Planets in Star Wars films often challenge scientific standards of real life environments and their resulting soil surfaces. However, these intriguing lands, even if geologically odd, are truly fun to imagine and of course, to notate.

The Soil Colors of Crait

Desolate and remote, this Star Wars planet is primarily covered in sodium rich salt. There are some mountains and canyons, but the white of the salt flats dominates the color landscape. The lightweight and slick nature of the salt means wind storms and slippery surfaces could make for difficult conditions when traversing the land.

Underneath the white salt surface of Crait, is a rich red soil, noticeable when a human walks across the salt flats, revealing red footprints, or when spacecrafts trail plumes of red dust as they fly close to the terrain. What makes this color shift from stark white to blood red? As Volcanologist, Robin Andrews suggests, it could be “potassium chloride in mineral form” or “fossilized remnants of red algae”. Ken Herkenhoff, an astrogeologist suggests the red may be a sign that the planet Crait was once covered in a sea of salt water. High oxygen levels on the planet could have resulted in oxidation, due to the “interaction of oxygen and iron.” All possibilities we took into consideration when coming up with a set of color notations for Crait.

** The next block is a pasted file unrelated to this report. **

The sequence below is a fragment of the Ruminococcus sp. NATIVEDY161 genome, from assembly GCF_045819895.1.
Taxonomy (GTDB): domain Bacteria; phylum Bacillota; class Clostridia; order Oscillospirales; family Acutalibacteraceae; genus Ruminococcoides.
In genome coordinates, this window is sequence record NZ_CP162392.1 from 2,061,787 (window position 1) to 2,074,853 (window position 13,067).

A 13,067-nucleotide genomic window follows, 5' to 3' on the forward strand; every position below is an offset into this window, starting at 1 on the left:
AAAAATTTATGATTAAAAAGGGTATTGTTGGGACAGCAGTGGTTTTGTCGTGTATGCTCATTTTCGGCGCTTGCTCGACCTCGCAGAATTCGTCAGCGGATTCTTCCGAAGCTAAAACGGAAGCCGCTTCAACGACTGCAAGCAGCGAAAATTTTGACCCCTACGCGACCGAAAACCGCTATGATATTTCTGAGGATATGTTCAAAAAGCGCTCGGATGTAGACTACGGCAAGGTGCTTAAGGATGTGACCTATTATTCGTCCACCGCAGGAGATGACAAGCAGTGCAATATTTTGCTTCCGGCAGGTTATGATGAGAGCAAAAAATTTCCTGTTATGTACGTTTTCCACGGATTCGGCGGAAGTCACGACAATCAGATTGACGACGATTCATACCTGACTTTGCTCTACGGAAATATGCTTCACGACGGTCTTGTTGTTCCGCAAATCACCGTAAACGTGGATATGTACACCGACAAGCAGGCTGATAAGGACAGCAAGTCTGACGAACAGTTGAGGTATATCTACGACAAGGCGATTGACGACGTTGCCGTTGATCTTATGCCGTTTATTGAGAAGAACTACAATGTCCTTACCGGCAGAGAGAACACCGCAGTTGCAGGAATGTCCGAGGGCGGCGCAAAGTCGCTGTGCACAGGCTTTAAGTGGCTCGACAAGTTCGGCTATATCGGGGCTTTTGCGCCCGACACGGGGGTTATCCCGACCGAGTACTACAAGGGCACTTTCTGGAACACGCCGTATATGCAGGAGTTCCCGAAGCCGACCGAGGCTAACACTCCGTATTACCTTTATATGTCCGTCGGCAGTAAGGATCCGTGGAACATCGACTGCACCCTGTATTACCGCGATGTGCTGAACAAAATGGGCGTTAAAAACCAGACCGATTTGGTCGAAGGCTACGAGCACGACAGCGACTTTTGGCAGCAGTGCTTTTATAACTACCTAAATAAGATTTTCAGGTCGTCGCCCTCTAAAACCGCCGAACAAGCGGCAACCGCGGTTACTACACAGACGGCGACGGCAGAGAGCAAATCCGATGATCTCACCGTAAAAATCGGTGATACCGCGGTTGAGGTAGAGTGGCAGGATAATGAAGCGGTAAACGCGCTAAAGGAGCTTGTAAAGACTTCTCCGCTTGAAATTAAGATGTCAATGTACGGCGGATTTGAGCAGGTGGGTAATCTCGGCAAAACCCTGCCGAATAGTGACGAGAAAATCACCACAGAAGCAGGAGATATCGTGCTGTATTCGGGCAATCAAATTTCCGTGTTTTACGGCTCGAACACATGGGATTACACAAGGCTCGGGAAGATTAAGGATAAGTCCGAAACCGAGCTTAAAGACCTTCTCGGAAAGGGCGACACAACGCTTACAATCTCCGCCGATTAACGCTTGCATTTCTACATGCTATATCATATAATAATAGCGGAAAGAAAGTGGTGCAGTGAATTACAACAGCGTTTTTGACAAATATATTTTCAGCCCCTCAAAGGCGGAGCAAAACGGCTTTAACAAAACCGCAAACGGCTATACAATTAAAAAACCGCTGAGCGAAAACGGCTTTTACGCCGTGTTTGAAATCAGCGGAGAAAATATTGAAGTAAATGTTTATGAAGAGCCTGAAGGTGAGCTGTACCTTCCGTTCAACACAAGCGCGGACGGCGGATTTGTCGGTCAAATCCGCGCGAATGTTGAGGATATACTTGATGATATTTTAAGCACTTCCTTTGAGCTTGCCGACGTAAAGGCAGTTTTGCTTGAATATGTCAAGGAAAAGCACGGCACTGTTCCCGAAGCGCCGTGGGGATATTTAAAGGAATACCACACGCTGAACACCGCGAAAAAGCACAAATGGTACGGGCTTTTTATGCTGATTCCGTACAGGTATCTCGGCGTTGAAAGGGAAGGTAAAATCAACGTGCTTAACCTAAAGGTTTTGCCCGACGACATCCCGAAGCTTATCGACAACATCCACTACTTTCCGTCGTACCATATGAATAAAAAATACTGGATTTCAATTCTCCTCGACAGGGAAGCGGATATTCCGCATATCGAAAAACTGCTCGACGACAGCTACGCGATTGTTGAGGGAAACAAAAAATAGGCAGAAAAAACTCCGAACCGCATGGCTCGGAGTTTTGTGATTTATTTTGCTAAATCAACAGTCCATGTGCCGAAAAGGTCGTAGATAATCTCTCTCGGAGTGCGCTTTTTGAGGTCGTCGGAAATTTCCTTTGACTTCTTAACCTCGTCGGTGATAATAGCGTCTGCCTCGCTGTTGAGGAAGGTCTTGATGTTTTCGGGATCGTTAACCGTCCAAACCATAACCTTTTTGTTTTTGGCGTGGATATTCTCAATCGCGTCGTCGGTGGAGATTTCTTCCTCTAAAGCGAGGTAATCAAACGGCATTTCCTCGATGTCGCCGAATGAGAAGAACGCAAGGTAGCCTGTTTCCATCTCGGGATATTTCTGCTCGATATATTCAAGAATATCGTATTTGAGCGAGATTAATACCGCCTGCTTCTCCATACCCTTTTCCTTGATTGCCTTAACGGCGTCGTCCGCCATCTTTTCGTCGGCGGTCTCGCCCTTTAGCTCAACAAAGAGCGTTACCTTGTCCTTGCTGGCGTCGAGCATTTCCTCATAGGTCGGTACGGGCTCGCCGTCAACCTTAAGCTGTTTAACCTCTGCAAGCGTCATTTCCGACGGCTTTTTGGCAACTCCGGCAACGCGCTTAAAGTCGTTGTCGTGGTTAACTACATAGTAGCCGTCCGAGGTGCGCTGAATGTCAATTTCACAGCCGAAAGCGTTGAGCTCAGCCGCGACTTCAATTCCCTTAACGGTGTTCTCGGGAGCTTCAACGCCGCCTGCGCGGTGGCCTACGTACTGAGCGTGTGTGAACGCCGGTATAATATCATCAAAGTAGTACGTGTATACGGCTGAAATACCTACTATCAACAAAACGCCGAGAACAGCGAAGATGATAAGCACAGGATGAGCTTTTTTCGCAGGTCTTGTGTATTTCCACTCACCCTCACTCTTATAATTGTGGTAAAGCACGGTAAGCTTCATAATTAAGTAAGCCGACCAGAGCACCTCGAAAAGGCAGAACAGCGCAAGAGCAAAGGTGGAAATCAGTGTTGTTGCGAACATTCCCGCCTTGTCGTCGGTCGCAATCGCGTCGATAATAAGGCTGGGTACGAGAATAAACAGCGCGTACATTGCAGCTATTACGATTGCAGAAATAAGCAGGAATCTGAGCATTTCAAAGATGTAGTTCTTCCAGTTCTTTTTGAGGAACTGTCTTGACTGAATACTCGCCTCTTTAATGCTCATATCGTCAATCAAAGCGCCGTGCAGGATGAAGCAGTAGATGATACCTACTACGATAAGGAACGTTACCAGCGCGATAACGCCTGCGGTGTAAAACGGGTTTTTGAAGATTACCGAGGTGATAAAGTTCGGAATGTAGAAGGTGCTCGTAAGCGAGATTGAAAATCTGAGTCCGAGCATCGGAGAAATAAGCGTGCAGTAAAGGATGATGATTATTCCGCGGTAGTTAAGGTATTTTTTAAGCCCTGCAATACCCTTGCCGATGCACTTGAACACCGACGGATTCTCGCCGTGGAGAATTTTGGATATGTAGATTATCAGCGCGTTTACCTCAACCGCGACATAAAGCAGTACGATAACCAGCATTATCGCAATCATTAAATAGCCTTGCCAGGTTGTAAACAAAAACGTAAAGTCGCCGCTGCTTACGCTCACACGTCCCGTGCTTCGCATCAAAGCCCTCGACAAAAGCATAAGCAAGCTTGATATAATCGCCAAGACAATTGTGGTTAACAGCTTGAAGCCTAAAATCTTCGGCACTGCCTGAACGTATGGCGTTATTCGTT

Crait Soil Colors

The salt flats where the film was shot are located in Salar de Unyuni. The largest salt flat in the world, its unique gypsum surface ranges from a pale yellow-green white to a grey or brownish white. Although you won’t find the red dust under this real life salt pan, we took liberties here to imagine the colors ranging from marsala to blood red. Perhaps deeper layers would reveal lithium rich volcanic soils... but we will leave those to the imagination.

5BG 9/2
10GY 8/2
2.5GY 7/4
10YR 8/3
5R 4/6
10R 3/12
Photos Courtesy of Wookiepedia

Are you a Star Wars fan and a soil scientist? Have you run an analysis of a planet and want to see it notated. Then give us a shout out – we would love to get your help. Who knows, maybe someday we will have an Interplanetary Soil Book of Color.

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